Darwin Day

Darwin Day 2023 – Illuminating Evolutionary Biology
Join Wisconsin Evolution for Darwin Day 2023!
Events run February 8th to February 10th and are all open to the public.

See full schedule below

Art Contest
Have an idea for a piece of art inspired by Darwin, evolution, or biodiversity? Participate in the UW-Madison Darwin Day 2023 Art Contest! Winners will receive prizes and all submissions will be featured at an in-person exhibition.
Details and submission form

Talk abstract: Humans are the only living members of a diverse branch of ancient relatives. We have not been alone for long. Many extinct populations accompanied our species through most of our evolution. Recent work in many parts of the world has shown the remarkable behavioral complexity of some of these ancient relatives. This lecture will outline many of these discoveries, with special focus on the exploration work by Professor Hawks and coworkers in South Africa. Many of these discoveries show that brain size is not the powerful factor in behavioral complexity that scientists once thought, posing new and exciting problems within the broader landscape of neuroscience and evolution. In honor of Darwin Day celebration, the talk will recognize the ideas and contributions of Darwin and Alfred Russel Wallace toward understanding the behavioral and cognitive aspects of our origins.

Talk abstract: How come mammalian evolution is a story of the largest animals getting ever larger, and the human brain becoming the one with the most neurons? Traditional accounts abiding by Darwin’s legacy of “improvement through natural selection” have sought to explain the advantages of being bigger or having lots of neurons – but they fail to explain why the tiny mammals never went away. I will present an alternative account of mammalian evolution, and human evolution in particular, in a Whatever Works framework that focuses on the interplay between the physical constraints of energy and time on the one hand, and the opportunities afforded by biological variation on the other. In this framework, the evolution of human numbers of cortical neurons became possible once cooking technologies freed our ancestors from energetic constraints – and afforded them more time to live, which in turn allows for enhanced social interactions, larger social groups, more technology, and progress through cultural transmission.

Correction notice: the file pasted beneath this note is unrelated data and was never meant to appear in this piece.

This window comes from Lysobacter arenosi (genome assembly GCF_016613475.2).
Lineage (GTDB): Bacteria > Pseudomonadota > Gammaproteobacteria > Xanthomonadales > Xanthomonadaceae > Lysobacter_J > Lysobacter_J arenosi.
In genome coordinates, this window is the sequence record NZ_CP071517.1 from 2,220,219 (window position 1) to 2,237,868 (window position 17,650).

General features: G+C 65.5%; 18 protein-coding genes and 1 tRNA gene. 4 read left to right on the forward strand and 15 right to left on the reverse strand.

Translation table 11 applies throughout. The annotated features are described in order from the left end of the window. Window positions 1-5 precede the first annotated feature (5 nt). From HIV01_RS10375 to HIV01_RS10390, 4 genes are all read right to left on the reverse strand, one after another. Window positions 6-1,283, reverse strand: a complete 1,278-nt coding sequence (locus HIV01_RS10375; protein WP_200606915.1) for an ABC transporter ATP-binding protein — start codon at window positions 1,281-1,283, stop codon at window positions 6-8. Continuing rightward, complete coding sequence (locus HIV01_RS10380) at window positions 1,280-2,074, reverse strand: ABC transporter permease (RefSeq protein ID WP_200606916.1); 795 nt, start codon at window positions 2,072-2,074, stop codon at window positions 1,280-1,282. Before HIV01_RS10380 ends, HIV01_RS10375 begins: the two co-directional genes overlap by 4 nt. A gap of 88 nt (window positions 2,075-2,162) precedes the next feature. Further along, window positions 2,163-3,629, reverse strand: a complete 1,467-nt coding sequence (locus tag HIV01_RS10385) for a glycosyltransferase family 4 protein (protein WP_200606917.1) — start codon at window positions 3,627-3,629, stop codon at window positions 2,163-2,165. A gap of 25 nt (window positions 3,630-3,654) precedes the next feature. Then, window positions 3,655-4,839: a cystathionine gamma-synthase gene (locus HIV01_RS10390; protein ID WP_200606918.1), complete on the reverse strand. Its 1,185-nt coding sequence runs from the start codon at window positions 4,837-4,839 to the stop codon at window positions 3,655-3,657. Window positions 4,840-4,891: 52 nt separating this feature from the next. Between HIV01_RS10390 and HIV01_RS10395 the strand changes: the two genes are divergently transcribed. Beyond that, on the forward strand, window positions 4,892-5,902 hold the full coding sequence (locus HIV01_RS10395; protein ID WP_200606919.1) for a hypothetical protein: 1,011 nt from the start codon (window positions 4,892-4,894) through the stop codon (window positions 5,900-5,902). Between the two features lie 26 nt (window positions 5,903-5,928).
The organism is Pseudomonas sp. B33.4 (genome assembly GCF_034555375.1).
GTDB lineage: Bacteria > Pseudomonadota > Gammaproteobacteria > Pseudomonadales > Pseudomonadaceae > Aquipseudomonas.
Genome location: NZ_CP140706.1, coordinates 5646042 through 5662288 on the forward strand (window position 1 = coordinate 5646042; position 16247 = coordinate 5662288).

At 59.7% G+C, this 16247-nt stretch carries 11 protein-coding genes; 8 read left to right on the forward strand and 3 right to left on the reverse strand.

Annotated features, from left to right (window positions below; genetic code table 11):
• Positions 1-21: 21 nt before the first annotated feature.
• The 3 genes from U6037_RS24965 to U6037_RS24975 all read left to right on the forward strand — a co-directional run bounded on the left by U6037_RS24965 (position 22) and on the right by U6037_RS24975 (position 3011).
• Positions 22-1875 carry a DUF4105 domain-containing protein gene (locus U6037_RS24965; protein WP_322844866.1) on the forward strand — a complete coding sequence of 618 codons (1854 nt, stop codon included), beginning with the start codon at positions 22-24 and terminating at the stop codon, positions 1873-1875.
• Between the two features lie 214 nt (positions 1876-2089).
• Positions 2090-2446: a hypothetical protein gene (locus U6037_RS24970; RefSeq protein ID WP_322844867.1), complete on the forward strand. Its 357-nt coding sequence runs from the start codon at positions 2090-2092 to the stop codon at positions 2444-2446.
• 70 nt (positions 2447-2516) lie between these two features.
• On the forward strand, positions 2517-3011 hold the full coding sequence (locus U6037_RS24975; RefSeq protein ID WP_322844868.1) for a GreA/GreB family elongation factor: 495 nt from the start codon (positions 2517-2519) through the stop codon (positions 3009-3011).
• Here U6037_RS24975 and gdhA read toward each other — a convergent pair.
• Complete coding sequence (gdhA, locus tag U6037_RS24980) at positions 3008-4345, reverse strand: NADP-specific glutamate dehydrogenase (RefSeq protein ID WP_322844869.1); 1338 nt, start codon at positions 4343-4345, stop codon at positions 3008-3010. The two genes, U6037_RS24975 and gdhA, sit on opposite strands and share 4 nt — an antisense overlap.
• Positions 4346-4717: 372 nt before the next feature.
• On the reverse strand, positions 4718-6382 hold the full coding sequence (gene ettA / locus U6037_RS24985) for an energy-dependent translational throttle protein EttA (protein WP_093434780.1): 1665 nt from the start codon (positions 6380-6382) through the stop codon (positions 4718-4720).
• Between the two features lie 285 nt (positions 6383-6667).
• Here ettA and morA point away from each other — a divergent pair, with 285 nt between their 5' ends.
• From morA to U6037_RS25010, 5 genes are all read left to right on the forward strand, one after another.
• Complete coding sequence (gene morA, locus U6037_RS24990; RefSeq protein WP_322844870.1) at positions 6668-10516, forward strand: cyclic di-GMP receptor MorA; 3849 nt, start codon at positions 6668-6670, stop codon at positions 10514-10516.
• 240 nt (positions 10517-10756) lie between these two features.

Darwin Day 2023 Full Schedule:

February 8th, 2023; 7:00PM – 8:15PM

Wednesday Nite @ the Lab  https://science.wisc.edu/wednesday-nite-at-the-lab/
Speaker: John Hawks, Distinguished Professor, Dept. of Anthropology, UW-Madison
Title: Finding other ancient minds across the human evolutionary tree
Delivered in-person in Room 1111 of the Genetics Biotechnology Center, 425 Henry Mall
Also offered virtually on Zoom: https://uwmadison.zoom.us/j/92427136645

February 9th, 2023; 12:30PM – 1:30PM

Evolution Seminar Series
Speaker: Suzana Herculano-Houzel, Associate Professor of Psychology and Associate Director for Communications, Vanderbilt Brain Institute, Vanderbilt University. (http://www.suzanaherculanohouzel.com/)
Title: More energy, more neurone, more time: Human evolution as a story of self-reinforcing opportunities
Delivered in-person in Room 1111 of the Genetics Biotechnology Center, 425 Henry Mall
Also offered virtually on Zoom: https://uwmadison.zoom.us/j/92427136645

February 10th, 2023 2:00PM – 7:00PM

Darwin Day 2023 Community Celebration and Art Exhibition
Wisconsin Energy Institute, First Floor Atrium
1552 University Ave. Madison, WI 53726

  • Free Food
  • Darwin Day Art Exhibition and Contest Awards
  • Science and Art Activities for Kids

Here are some photos from previous Darwin Day activities: